'Dual diagnosis' is when people have a mental-health problem and a substance-abuse problem and is common in forensic units which deal with mentally-ill offenders. Surveys of patients in such units have shown that a third are alcohol abusers and half drug abusers. Substance abuse is of particular concern in forensic mental health services as it increases the risk of crime, particularly theft and violence. As patients are often in forensic units for a considerable period of time they represent a good chance of getting patients off drink and drugs. A study of dual-diagnosis offenders at the Denis Hill unit at the Bethlem Hospital looked at a programme of two stages of 12-week treatment groups supporting people in becoming and remaining drug and alcohol free through motivational interviewing, psycho-education and relapse prevention. After their release the offenders took part in the 'Just Say No' participant-led social group to support their continued abstinence for the six months after their discharge. The study found that the 'Just Say No' group had a significant effect on whether people remained drug-free. By the end of the treatment people reported more insight into their problems, felt more confident that they could stay off drugs and felt less cravings for cannabis.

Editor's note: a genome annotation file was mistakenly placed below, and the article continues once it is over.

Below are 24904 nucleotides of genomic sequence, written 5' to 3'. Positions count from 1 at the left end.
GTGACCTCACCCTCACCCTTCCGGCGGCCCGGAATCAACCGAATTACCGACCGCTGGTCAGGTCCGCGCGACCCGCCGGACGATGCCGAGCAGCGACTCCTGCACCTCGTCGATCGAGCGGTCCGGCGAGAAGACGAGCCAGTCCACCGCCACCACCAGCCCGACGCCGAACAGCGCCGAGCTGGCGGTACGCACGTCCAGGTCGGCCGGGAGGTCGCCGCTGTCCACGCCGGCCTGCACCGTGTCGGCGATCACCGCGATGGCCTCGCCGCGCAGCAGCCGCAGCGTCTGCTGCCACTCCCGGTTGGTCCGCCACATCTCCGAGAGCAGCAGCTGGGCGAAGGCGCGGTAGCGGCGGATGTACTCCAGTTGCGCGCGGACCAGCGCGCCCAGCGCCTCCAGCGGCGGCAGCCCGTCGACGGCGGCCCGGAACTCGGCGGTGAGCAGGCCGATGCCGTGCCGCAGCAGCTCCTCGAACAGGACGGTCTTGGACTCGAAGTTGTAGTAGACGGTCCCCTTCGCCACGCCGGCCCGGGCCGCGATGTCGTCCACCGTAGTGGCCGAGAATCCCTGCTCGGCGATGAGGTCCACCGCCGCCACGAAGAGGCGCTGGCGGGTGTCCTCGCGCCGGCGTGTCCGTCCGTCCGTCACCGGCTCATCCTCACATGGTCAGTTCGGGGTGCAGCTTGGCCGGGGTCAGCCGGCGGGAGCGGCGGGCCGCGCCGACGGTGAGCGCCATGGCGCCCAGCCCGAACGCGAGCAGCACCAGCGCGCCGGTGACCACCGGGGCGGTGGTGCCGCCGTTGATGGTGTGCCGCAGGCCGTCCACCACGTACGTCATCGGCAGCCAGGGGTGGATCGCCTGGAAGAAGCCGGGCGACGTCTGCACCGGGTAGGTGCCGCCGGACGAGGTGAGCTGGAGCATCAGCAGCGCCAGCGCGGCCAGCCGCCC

Miles, Helen ... [et al] - 'Just say no' : a preliminary evaluation of a three-stage model of integrated treatment for substance use problems in conditions of medium security The Journal of Forensic Psychiatry and Psychology June 2007, 18(2), 141-159